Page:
Data from 2 subjects were removed from the pharmacokinetic summary: on day 1, 1 subject taking desvenlafaxine 200 mg was excluded because of vomiting within 2 h after dosing, and on day 8, 1 subject taking desvenlafaxine 100 mg was excluded for low or undetectable plasma desvenlafaxine concentrations. The reason for anomalous concentrations could not be determined.


Figure 1 shows median plasma concentrations of desvenlafaxine over time after administration of single and multiple doses of desvenlafaxine 50 mg, 100 mg, and 200 mg. Median Tmax ranged from 4.00 (desvenlafaxine 50 mg) to 6.00 h (desvenlafaxine 200 mg) after single dose desvenlafaxine and was 4.00 h post-dose for each desvenlafaxine dose after 5 days of daily dosing. Steady-state exposures appeared to be reached after 4 days of daily dosing (day 7), based on similar median trough (pre-dose) concentrations on days 7 to 9.


Figure 1: Mean ± SD desvenlafaxine plasma concentration vs. time in healthy Korean subjects following (A) single-dose desvenlafaxine and (B) multiple-dose desvenlafaxine (after 5 days of daily dosing). Data from one subject in the desvenlafaxine 200 mg group on day 1 (single-dose) was excluded due to vomiting which occurred within 2 h postdosing. Data from one subject in the desvenlafaxine 100 mg groups was excluded from the multiple dose analysis due to low or undetectable concentrations on days 7 and 8.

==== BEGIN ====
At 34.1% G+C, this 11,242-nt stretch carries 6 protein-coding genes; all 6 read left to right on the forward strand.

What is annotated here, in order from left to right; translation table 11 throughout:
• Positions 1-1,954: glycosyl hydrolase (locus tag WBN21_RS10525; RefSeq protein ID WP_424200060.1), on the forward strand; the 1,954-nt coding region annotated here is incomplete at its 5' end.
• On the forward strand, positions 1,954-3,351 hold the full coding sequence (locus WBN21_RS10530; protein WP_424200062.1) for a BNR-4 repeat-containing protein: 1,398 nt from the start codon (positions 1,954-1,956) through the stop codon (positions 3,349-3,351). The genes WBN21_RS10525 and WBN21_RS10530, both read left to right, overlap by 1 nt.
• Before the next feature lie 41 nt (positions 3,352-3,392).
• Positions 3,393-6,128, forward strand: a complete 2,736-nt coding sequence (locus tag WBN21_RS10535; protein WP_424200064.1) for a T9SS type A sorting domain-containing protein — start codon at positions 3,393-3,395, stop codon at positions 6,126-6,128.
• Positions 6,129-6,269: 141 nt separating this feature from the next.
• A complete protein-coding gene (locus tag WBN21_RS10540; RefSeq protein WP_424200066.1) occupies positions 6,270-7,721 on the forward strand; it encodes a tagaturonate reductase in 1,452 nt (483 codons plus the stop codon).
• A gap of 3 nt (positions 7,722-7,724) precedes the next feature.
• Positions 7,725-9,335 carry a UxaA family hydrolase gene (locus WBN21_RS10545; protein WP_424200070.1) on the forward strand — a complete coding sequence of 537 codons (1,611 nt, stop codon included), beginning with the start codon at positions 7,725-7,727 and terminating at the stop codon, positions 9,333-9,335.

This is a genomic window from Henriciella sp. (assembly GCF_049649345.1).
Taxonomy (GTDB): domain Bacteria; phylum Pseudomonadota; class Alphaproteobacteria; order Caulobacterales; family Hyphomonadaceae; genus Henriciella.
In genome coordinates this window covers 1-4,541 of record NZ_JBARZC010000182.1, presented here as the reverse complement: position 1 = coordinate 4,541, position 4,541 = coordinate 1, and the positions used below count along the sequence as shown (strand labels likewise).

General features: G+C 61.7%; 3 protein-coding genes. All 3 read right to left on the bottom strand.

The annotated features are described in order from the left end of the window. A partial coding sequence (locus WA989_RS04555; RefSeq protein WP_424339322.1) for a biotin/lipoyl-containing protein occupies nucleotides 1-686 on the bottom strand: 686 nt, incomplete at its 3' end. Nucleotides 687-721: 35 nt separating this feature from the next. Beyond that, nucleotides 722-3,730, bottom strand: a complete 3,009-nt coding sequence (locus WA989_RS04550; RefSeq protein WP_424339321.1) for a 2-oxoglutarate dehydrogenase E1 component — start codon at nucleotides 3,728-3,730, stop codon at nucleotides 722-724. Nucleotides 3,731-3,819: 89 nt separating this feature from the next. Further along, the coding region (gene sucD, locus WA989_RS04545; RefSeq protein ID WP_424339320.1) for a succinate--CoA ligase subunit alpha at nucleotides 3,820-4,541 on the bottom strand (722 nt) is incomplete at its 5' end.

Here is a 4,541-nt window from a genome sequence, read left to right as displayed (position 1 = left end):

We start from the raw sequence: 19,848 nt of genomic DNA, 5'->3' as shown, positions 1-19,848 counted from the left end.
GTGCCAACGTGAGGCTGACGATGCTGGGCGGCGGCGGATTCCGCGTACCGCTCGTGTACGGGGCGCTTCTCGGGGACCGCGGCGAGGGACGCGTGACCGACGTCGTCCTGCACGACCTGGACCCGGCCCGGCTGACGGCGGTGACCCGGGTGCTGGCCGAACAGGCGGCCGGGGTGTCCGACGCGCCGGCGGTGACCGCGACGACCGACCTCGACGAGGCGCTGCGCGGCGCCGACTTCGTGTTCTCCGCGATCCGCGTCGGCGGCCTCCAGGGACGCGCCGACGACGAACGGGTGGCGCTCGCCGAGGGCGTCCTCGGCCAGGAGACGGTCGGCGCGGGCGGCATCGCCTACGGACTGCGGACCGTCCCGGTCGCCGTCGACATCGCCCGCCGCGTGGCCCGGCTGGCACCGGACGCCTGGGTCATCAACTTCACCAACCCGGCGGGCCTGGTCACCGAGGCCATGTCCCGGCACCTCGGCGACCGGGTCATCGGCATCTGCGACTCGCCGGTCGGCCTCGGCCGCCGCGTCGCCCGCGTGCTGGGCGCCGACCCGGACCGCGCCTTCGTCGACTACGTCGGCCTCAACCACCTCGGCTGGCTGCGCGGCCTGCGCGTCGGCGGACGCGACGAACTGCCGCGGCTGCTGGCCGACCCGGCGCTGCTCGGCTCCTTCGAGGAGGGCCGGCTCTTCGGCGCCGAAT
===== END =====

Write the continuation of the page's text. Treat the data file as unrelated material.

Pharmacokinetic parameters for plasma desvenlafaxine are summarized by dose group for single- and multiple-dose administration in Table 2. The mean t1/2 was consistent across doses with single- and multiple-dose administration. Single- and multiple-dose AUC24 and Cmax increased approximately proportionally with increasing desvenlafaxine dose. For single-dose desvenlafaxine, geometric mean Cmax increased 2.5-fold between the 50- and 100-mg dose groups and 1.8-fold between 100- and 200-mg doses; respective increases in AUC were 2.3- and 1.9-fold. For multiple-dose desvenlafaxine, geometric mean Cmax increased 2.4-fold from the 50 mg to the100 mg dose, and 1.8-fold from 100 mg to 200 mg; AUC24 increased 2.5- and 1.6-fold, respectively. For the 4-fold increase in dose from 50 mg to 200 mg desvenlafaxine, AUC for single-dose and AUC24 for multiple-dose administration increased 4.3- and 4.1-fold, respectively; Cmax values increased 4.5- and 4.3-fold for single-dose and multiple-dose, respectively. Figure 2 shows dose normalized Cmax and AUC24 in comparison to data from a US population for multiple-dose desvenlafaxine 50 mg [16]. Mean weight-normalized Cl/F was similar across the dose groups following single- and multiple-dose desvenlafaxine (Table 2). Accumulation of desvenlafaxine exposure (AUC24) at steady state was approximately 1.5- 1.7-fold compared with single-dose conditions and appeared to be independent of dose.